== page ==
Note that this story seems to conflict with the giants’ tradition that there were no civilizations of note on the surface other than Ostoria during its heyday. Either the elvish record is incorrect, or the giants’ idea of what is a “civilization of note” is disputable. Which of those may be true is left as an exercise for the reader.

High and Wood Elves


Of the elven kindreds, high elves and wood elves are closest to each other, with their differences being purely cultural. A high elf raised by wood elves, is a wood elf, and vice versa. They are called "high" elves because they prefer to live on the surface, or even better, in trees or tall spires, but also because they did not follow Lolth into the Underdark. Although the stereotypical high/wood elf is of fair complexion, with very fine, straight hair, there is more variation than people generally think. In the Sea Kingdoms and realms further south particularly, elvish complexion ranges to a copper or deep brown color.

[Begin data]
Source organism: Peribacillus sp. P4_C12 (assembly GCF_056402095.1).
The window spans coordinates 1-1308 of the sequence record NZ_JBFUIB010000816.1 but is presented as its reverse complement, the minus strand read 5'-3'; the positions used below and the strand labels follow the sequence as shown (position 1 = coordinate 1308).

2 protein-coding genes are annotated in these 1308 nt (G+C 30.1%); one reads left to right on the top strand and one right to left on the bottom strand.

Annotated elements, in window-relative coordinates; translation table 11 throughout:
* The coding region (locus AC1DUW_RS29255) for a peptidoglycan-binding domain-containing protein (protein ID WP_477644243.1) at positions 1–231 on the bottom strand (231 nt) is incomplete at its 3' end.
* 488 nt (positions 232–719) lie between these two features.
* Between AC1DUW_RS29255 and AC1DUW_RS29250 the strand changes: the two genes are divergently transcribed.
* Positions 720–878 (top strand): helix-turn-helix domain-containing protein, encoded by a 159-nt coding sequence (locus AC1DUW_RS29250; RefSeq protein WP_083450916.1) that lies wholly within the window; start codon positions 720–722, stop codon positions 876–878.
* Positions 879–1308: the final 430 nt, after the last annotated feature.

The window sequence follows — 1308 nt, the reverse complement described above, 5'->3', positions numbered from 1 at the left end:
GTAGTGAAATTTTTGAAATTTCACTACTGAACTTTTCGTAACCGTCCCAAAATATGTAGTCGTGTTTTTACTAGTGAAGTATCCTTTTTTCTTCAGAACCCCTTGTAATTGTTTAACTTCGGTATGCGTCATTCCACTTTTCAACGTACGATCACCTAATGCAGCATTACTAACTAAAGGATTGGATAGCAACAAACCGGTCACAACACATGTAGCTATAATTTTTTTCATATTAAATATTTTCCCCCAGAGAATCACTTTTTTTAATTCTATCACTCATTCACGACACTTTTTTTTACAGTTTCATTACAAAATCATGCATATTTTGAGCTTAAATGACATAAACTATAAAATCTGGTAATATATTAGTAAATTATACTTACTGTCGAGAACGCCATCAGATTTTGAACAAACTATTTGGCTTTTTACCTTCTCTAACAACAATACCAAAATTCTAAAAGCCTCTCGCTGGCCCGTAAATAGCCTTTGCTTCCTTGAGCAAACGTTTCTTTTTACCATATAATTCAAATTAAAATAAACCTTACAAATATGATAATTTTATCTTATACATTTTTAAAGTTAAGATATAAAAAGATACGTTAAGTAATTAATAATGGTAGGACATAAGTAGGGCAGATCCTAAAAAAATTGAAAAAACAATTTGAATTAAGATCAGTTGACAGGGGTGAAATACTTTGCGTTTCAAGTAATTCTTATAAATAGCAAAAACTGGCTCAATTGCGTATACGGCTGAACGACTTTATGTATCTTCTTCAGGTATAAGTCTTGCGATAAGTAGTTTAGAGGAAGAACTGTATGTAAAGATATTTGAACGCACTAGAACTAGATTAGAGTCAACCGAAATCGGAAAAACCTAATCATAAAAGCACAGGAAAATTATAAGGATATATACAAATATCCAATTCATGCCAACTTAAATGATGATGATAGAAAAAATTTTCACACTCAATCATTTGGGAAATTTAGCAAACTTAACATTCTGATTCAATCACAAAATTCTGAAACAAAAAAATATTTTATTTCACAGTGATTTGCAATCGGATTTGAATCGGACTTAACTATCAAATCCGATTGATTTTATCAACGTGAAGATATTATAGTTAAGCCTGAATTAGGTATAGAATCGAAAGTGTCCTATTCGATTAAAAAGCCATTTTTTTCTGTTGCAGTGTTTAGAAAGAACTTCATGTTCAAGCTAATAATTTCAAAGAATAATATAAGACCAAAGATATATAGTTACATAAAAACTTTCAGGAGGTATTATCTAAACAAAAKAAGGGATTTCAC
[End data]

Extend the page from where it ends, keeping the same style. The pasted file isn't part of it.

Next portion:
Eladrin


Eladrin ("noble elves" in their own language) are the most powerful of the high elves, with the strongest attunement to the realm of Faerie, to the point where they are infused with its magic. They are closer to elemental spirits to mortal beings, being tied to the passage of the seasons and the movement of the sun, stars, and planets. Although physically similar to their more terrestrial kin, Eladrin are readily discernible because their eyes are solid orbs of color with no visible pupils, and their bodies often radiate a visible aura. Tales say they can speak any language, and step between the mortal world and Faerie/Feywild at will, and while this may certainly be true of individual eladrin, it may not be true of all of them.